Last Words

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“Drive carefully.” “Have a good day.” “Call when you get there.” “I love you.” Last words. When your kids are climbing out of the car, when your wife heads off for a weekend with her friends, when your nephew leaves for college. It’s our final opportunity to connect and leave them with something important. Many times those last words express our heart more than voluminous conversations.

In Paul’s first letter to the church in Corinth, he wrote about wisdom, immorality, marriage, freedom in Christ, spiritual gifts, love, and the resurrection. Out of all these very weighty topics, Paul’s final instructions to his friends were: “Be on your guard; stand firm in the faith; be men of good courage; be strong. Do everything in love” (1 Corinthians 16:13-14). Firm faith. Good courage. Love in all things. What powerful watchwords for Christ’s church! And we still need them today.

Corinth was a multi-cultural, polytheistic culture – they had people from many backgrounds who held to many different beliefs. It was so easy to take a little bit from each one – including Christianity – to make a self-serving religion. That sounds very much like our world today, doesn’t it? Paul reminds us to stand firm in our faith in Christ and Christ alone. But he also assures us we don’t stand on our own.  He opened this letter by telling the Corinthians, “[The Lord Jesus Christ] will keep you strong to the end” (1:8). Firm faith leans heavily on Christ for strength and courage.

Why do we need courage? Have you been out there lately? The powers (human and spiritual) that rule the world are trying to destroy the Christian faith. We need courage just to walk out the door. We need courage to resist the enemy. We need courage to stand for truth and righteousness. In a day and age when sin is celebrated, we need courage to say, “As for me and my house, we will serve the Lord” (Joshua 24:15).

And oh, how important love is. Jesus said love is the defining factor in the lives of His followers – “All men will know that you are my disciples if you love one another” (John 13:35). And love, more than any other means will draw men to Christ. In everything – our jobs, in school, in our families, in our relationships, in good times and hard times, in peace and in disagreement – let love be the rule.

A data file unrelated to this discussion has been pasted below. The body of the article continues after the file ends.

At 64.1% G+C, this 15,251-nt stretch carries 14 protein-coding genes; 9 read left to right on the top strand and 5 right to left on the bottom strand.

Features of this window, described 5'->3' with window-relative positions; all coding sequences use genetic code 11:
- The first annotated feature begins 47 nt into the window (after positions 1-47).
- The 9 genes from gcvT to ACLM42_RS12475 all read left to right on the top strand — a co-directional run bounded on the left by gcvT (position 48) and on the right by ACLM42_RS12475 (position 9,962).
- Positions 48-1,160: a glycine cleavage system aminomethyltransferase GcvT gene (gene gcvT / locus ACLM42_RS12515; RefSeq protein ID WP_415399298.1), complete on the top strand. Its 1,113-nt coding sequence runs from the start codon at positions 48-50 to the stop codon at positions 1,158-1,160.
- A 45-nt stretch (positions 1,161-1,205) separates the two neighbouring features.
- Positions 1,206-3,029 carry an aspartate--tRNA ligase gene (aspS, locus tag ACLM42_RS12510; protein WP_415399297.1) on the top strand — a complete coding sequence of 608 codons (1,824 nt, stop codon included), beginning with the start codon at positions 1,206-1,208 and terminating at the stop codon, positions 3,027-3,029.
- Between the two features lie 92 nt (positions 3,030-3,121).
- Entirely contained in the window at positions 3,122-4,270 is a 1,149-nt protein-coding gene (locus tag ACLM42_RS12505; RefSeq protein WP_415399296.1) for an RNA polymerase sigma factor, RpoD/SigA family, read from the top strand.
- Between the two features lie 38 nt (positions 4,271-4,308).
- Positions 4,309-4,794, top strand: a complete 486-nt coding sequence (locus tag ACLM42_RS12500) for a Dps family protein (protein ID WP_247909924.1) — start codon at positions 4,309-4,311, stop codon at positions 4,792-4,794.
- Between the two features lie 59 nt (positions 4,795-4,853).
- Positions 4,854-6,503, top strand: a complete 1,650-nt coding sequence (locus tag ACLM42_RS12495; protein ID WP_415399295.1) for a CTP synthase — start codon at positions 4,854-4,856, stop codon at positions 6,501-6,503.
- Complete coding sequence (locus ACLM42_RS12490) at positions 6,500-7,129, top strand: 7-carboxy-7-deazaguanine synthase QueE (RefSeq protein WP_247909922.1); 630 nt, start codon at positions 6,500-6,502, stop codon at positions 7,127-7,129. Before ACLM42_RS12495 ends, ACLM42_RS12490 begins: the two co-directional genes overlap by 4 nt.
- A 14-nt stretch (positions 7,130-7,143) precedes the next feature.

If today were my last day on earth and I wanted to leave you with the most important words, I would say the same thing.  Beloved have faith, be courageous, and live in love.

I Saw God

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“I have seen the One who sees me” (Genesis 16:13).

Have you ever seen God? I’ve had people berate me for believing in a God I cannot physically see. But I saw Him this week.

Many of you know that my granddaughter had a major dental procedure done at Children’s Hospital in Birmingham. Because of the distance and the early check-in, we had to stay at a local hotel the night before. We had to have gas to make the trip. Joy needed things we didn’t have on hand. And I was broke. So I prayed. I didn’t tell anyone except God about our needs. A few days later, after teaching a Bible study class, I was handed an envelope by someone who didn’t know me. I saw God. The next day, I received a check in the mail from a dear friend. I saw God. I put it all in the bank and my husband and I headed to Waffle House to get a quick bite before we picked up the things Joy needed and hit the road to Birmingham. As we got ready to leave the server informed us that our ticket had been paid. I saw God.